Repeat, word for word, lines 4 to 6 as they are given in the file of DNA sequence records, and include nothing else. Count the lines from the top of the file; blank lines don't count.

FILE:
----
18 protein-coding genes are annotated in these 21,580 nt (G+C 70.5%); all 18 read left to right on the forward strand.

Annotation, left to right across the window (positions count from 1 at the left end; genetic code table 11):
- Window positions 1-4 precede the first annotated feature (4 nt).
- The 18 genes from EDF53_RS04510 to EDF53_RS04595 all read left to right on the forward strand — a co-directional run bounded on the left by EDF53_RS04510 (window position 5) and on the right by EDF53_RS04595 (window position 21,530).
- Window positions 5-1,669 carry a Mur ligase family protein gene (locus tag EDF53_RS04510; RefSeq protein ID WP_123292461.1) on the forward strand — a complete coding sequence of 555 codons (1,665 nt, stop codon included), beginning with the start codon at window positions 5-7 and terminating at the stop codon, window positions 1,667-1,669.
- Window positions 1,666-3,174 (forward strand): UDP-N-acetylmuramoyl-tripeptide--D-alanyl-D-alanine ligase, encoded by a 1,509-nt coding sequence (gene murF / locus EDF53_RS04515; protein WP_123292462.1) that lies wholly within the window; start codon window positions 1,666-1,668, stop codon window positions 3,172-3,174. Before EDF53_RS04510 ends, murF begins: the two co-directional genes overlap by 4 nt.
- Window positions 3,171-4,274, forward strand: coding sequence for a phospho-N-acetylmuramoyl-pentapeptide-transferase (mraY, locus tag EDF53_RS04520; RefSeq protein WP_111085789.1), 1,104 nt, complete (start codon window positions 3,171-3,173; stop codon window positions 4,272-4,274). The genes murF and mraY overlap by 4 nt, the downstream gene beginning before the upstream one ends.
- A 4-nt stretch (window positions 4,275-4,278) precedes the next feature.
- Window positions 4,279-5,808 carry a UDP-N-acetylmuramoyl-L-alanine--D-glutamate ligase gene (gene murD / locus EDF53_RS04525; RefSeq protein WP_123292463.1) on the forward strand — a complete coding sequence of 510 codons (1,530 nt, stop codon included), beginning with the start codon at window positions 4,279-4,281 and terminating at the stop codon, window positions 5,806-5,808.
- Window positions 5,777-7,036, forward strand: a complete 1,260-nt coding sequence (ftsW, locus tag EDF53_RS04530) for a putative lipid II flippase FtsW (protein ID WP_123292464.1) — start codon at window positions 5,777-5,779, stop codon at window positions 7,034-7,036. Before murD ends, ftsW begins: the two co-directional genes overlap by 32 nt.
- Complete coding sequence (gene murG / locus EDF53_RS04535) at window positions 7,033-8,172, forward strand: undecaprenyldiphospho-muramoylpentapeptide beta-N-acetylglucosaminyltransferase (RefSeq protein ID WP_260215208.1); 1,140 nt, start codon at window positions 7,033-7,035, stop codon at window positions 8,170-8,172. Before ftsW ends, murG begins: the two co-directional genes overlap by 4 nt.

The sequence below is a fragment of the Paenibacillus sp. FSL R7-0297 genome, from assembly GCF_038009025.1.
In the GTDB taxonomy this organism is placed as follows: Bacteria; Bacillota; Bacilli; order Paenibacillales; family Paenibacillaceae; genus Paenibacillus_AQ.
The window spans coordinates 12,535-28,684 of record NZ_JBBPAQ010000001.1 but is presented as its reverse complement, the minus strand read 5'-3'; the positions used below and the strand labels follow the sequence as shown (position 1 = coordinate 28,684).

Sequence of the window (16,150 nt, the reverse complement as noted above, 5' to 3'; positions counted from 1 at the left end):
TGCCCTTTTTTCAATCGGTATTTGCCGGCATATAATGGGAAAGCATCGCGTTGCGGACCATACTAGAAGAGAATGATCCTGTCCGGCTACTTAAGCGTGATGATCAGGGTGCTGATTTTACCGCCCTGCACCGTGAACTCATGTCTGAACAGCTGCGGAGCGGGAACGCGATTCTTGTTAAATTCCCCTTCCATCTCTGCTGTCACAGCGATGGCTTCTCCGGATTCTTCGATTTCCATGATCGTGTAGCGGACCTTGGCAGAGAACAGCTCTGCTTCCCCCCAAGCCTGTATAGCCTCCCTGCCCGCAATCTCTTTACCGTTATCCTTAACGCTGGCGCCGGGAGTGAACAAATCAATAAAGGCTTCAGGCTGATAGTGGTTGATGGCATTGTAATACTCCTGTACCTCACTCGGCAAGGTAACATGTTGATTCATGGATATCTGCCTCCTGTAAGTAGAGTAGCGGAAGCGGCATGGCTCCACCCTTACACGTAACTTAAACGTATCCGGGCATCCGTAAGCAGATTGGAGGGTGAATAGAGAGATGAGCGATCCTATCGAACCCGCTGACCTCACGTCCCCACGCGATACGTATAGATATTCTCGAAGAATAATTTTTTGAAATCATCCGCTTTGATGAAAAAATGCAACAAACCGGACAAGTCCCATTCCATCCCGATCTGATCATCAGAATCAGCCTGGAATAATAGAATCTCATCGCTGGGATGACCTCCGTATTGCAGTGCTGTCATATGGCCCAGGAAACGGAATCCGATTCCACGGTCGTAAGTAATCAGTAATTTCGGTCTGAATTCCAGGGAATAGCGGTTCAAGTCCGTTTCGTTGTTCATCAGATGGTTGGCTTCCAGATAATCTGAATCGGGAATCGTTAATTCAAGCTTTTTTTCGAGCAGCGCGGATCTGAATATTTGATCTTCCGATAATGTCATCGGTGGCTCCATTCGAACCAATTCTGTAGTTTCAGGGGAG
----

- The 18 genes from EDF53_RS04510 to EDF53_RS04595 all read left to right on the forward strand — a co-directional run bounded on the left by EDF53_RS04510 (window position 5) and on the right by EDF53_RS04595 (window position 21,530).
- Window positions 5-1,669 carry a Mur ligase family protein gene (locus tag EDF53_RS04510; RefSeq protein ID WP_123292461.1) on the forward strand — a complete coding sequence of 555 codons (1,665 nt, stop codon included), beginning with the start codon at window positions 5-7 and terminating at the stop codon, window positions 1,667-1,669.
- Window positions 1,666-3,174 (forward strand): UDP-N-acetylmuramoyl-tripeptide--D-alanyl-D-alanine ligase, encoded by a 1,509-nt coding sequence (gene murF / locus EDF53_RS04515; protein WP_123292462.1) that lies wholly within the window; start codon window positions 1,666-1,668, stop codon window positions 3,172-3,174. Before EDF53_RS04510 ends, murF begins: the two co-directional genes overlap by 4 nt.